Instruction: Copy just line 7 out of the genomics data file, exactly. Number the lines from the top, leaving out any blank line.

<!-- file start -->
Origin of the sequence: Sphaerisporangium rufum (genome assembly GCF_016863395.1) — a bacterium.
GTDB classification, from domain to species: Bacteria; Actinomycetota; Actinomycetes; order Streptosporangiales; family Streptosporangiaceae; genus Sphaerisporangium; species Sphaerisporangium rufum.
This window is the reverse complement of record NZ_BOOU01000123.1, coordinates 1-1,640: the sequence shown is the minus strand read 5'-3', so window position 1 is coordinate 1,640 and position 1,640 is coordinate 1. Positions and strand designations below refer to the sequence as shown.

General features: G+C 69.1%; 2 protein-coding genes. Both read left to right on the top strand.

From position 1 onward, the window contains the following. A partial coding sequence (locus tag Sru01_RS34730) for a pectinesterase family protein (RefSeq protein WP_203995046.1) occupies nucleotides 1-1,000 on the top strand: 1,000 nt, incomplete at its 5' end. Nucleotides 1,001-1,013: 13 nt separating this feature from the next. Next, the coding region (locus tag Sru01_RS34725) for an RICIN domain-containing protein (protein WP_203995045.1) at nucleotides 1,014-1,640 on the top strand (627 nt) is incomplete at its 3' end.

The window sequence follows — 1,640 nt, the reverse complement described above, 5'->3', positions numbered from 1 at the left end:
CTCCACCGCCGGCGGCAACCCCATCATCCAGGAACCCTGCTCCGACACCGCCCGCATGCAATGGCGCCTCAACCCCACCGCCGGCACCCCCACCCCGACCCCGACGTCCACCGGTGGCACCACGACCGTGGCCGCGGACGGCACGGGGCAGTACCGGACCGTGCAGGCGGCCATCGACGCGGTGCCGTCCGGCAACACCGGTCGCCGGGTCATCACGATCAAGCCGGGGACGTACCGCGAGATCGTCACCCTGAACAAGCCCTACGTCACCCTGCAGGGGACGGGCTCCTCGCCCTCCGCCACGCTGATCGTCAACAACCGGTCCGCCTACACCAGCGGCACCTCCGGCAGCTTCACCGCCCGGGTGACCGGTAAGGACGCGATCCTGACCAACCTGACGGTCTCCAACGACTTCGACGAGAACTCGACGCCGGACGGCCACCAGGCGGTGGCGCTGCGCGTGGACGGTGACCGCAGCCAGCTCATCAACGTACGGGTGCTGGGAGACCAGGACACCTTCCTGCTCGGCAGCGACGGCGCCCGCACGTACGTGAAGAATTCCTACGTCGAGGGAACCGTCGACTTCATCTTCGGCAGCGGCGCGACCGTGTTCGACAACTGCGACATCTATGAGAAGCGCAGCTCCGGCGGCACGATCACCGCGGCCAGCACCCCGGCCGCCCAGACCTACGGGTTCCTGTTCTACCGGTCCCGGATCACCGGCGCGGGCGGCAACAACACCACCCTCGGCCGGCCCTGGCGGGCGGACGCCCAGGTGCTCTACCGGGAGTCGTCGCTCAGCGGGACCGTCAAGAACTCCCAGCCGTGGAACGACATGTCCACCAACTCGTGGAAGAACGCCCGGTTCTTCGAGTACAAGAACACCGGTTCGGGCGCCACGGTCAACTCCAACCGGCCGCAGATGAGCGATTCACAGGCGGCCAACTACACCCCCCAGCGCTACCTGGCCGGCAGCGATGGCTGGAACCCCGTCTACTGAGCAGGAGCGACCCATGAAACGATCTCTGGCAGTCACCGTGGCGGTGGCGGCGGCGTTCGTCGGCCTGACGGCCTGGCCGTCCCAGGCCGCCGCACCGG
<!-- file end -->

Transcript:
CTCCACCGCCGGCGGCAACCCCATCATCCAGGAACCCTGCTCCGACACCGCCCGCATGCAATGGCGCCTCAACCCCACCGCCGGCACCCCCACCCCGACCCCGACGTCCACCGGTGGCACCACGACCGTGGCCGCGGACGGCACGGGGCAGTACCGGACCGTGCAGGCGGCCATCGACGCGGTGCCGTCCGGCAACACCGGTCGCCGGGTCATCACGATCAAGCCGGGGACGTACCGCGAGATCGTCACCCTGAACAAGCCCTACGTCACCCTGCAGGGGACGGGCTCCTCGCCCTCCGCCACGCTGATCGTCAACAACCGGTCCGCCTACACCAGCGGCACCTCCGGCAGCTTCACCGCCCGGGTGACCGGTAAGGACGCGATCCTGACCAACCTGACGGTCTCCAACGACTTCGACGAGAACTCGACGCCGGACGGCCACCAGGCGGTGGCGCTGCGCGTGGACGGTGACCGCAGCCAGCTCATCAACGTACGGGTGCTGGGAGACCAGGACACCTTCCTGCTCGGCAGCGACGGCGCCCGCACGTACGTGAAGAATTCCTACGTCGAGGGAACCGTCGACTTCATCTTCGGCAGCGGCGCGACCGTGTTCGACAACTGCGACATCTATGAGAAGCGCAGCTCCGGCGGCACGATCACCGCGGCCAGCACCCCGGCCGCCCAGACCTACGGGTTCCTGTTCTACCGGTCCCGGATCACCGGCGCGGGCGGCAACAACACCACCCTCGGCCGGCCCTGGCGGGCGGACGCCCAGGTGCTCTACCGGGAGTCGTCGCTCAGCGGGACCGTCAAGAACTCCCAGCCGTGGAACGACATGTCCACCAACTCGTGGAAGAACGCCCGGTTCTTCGAGTACAAGAACACCGGTTCGGGCGCCACGGTCAACTCCAACCGGCCGCAGATGAGCGATTCACAGGCGGCCAACTACACCCCCCAGCGCTACCTGGCCGGCAGCGATGGCTGGAACCCCGTCTACTGAGCAGGAGCGACCCATGAAACGATCTCTGGCAGTCACCGTGGCGGTGGCGGCGGCGTTCGTCGGCCTGACGGCCTGGCCGTCCCAGGCCGCCGCACCGG